Peapack-Gladstone resident Donna Brooten learns about an alternate positioning device from Matheny School director of curriculum Jim Hintenach.
Although virtually all Matheny students and patients are in wheelchairs, they can often benefit from spending time in adaptive tricycles, standers and other alternate positioning devices developed by our physical therapists.
At a recent meeting of Matheny’s Community Advisory Committee, some local residents had an opportunity to try out some of this equipment and learn about its benefits. They also heard about Matheny’s adaptive physical education program which enables Matheny students and patients to play adapted versions of traditional sports such as basketball and soccer.
Judy Silacci, a resident of Peapack-Gladstone, tries out a stander and learns about it from Matheny director of physical therapy Cindy LaBar.
Individuals riding in a vehicle while seated in wheelchairs are 45 times more likely to be injured in a crash than a typical passenger. That was one of the sobering facts pointed out by John Reck, Matheny’s director of assistive technology, at The Arc of New Jersey’s annual Conference on Medical Care for Persons with Developmental Disabilities held May 31 in Princeton, NJ.
In a session on Wheelchair Transportation Safety, Reck added that many injuries of wheelchair-seated passengers are caused by non-collision events such as abrupt turning maneuvers and hard braking. To prevent such accidents, Reck recommended always securing wheelchairs, using occupant restraints and removing loose accessories from the wheelchair, which might injure an occupant during impact.
The safest option, he said, is to transfer a wheelchair occupant into a manufacturer-installed vehicle seat and use the vehicle’s crash-tested occupant restraint system.
At Matheny, Reck heads the assistive technology program, which strives to meet the needs of each individual by providing the perfect match of assistive technology services and products in order to give each person the highest possible level of health, function and quality of life.
Katherine Gaudio, in her walker, assisted by physical therapist Erin Meineke.
While virtually all of Matheny’s students and patients spend most of their lives in wheelchairs, they often spend time in a walker during physical therapy to increase their endurance and strengthen their muscles. Occasionally, a surprising breakthrough occurs during these physical therapy sessions.
Katherine Gaudio is an 11-year-old student who decided she didn’t want to return to her wheelchair and expressed her desire to make her posterior walker her main mode of mobility. “She is her own best advocate,” says Erin Meineke, DPT, her school physical therapist. “She made her opinion known.”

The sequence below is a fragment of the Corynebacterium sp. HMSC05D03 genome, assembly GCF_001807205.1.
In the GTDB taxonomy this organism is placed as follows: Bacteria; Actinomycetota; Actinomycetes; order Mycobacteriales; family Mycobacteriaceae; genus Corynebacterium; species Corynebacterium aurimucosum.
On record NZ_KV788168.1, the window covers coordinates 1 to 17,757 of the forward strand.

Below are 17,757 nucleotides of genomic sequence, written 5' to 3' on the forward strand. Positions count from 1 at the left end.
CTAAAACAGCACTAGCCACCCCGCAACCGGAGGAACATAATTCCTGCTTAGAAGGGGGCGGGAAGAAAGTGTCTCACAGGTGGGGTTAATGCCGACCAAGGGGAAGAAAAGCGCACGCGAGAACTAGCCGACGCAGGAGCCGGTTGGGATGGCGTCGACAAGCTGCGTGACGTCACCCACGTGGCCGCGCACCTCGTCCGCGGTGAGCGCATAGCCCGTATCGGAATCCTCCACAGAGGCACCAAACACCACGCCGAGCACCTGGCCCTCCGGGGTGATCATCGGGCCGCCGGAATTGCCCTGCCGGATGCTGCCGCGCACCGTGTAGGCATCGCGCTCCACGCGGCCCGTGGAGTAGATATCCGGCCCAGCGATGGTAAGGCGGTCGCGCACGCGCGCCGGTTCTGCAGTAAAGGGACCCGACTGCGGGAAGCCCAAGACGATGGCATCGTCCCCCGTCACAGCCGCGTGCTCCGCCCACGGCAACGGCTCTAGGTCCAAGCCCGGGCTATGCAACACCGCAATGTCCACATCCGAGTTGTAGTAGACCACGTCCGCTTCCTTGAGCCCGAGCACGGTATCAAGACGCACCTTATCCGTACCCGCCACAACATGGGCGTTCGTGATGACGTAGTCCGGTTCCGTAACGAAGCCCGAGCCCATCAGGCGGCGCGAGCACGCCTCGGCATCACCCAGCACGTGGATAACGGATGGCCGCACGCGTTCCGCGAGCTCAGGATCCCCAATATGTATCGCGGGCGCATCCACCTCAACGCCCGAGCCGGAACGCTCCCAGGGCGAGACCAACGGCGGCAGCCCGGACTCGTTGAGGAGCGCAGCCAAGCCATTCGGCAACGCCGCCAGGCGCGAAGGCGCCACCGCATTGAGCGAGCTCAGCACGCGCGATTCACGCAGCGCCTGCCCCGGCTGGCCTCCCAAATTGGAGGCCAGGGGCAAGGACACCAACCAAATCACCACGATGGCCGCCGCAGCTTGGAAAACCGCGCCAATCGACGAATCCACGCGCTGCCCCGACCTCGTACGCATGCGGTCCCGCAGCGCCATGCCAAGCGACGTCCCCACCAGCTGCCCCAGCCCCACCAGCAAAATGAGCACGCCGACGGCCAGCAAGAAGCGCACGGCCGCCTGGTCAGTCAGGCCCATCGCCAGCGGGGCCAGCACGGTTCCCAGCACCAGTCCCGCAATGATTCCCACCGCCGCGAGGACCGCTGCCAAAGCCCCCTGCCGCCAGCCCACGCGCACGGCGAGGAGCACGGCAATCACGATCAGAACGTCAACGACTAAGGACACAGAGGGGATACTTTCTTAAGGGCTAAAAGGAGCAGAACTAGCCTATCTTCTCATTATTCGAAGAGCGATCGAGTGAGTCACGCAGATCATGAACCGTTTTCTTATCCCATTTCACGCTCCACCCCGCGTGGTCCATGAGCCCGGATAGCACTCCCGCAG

The hardest adjustment, Meineke says, was transitioning from a physical therapy session to utilizing the walker all day long because she didn’t realize how much energy it would take to use it all day. “In the beginning she was very tired. But now she’s had her walker for three months, and she’s stronger and more confident and not as tired at the end of the day,” she says.
Gaudio has used the walker on trips to Wal-Mart and to her Girl Scout meetings. And she’s also riding a regular bicycle with training wheels. She can safely transfer in and out of her walker, with supervision; and she can also safely sit in a regular chair, without a safety belt, in class or in the dining room or her bedroom. “Walking,” says Meineke, “is something the therapists are always working on, but it’s usually walking with an aide. Katherine didn’t want to be done walking after a therapy session.”
The whole transition, she adds, actually took a couple of years, but “she has always been a strong advocate for herself. She broke all the rules.”
Words and images used to describe people with disabilities can create a clear-cut constructive image or a tactless depiction that increases the use of humiliating phrases. Often people use terms they feel are perfectly acceptable without realizing the impact they might have on someone with a disability. For example, words to avoid include: abnormal, invalid, misshapen, spaz, disfigured, lame, according to June Isaacson Kailes, a disability policy consultant. Kailes has created some guidelines regarding acceptable and unacceptable terms to use when describing people with disabilities:
Acceptable: He has spina bifida.
Unacceptable: He was afflicted with spina bifida.
Acceptable: She has cerebral palsy.
Unacceptable: She is cerebral palsied, spastic.
Acceptable: A person who uses a wheelchair.
Unacceptable: A person who is wheelchair bound.
Acceptable: She has a disability.
Unacceptable: She is crippled.
Acceptable: A person with a developmental disability or intellectual disability.
Unacceptable: Retard, feebleminded, idiot.
Acceptable: A person who has a speech disability.